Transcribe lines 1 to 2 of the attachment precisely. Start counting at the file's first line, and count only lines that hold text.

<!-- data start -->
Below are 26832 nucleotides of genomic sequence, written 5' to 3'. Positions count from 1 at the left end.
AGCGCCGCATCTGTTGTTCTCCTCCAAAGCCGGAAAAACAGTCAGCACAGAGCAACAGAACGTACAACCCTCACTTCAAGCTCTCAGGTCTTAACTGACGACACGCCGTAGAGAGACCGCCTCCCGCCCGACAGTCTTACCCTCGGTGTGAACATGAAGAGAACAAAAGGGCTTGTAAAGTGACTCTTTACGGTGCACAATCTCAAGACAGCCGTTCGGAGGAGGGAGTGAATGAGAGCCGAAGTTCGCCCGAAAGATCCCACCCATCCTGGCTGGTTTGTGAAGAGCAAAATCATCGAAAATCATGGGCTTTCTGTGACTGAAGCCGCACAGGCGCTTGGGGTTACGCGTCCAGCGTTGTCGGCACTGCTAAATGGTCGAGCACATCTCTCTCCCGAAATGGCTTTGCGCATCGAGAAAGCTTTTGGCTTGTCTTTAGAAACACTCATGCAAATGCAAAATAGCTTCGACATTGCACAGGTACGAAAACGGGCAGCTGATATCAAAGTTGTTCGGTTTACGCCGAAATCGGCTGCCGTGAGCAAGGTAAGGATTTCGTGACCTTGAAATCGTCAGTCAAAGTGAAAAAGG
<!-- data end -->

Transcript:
Below are 26832 nucleotides of genomic sequence, written 5' to 3'. Positions count from 1 at the left end.
AGCGCCGCATCTGTTGTTCTCCTCCAAAGCCGGAAAAACAGTCAGCACAGAGCAACAGAACGTACAACCCTCACTTCAAGCTCTCAGGTCTTAACTGACGACACGCCGTAGAGAGACCGCCTCCCGCCCGACAGTCTTACCCTCGGTGTGAACATGAAGAGAACAAAAGGGCTTGTAAAGTGACTCTTTACGGTGCACAATCTCAAGACAGCCGTTCGGAGGAGGGAGTGAATGAGAGCCGAAGTTCGCCCGAAAGATCCCACCCATCCTGGCTGGTTTGTGAAGAGCAAAATCATCGAAAATCATGGGCTTTCTGTGACTGAAGCCGCACAGGCGCTTGGGGTTACGCGTCCAGCGTTGTCGGCACTGCTAAATGGTCGAGCACATCTCTCTCCCGAAATGGCTTTGCGCATCGAGAAAGCTTTTGGCTTGTCTTTAGAAACACTCATGCAAATGCAAAATAGCTTCGACATTGCACAGGTACGAAAACGGGCAGCTGATATCAAAGTTGTTCGGTTTACGCCGAAATCGGCTGCCGTGAGCAAGGTAAGGATTTCGTGACCTTGAAATCGTCAGTCAAAGTGAAAAAGG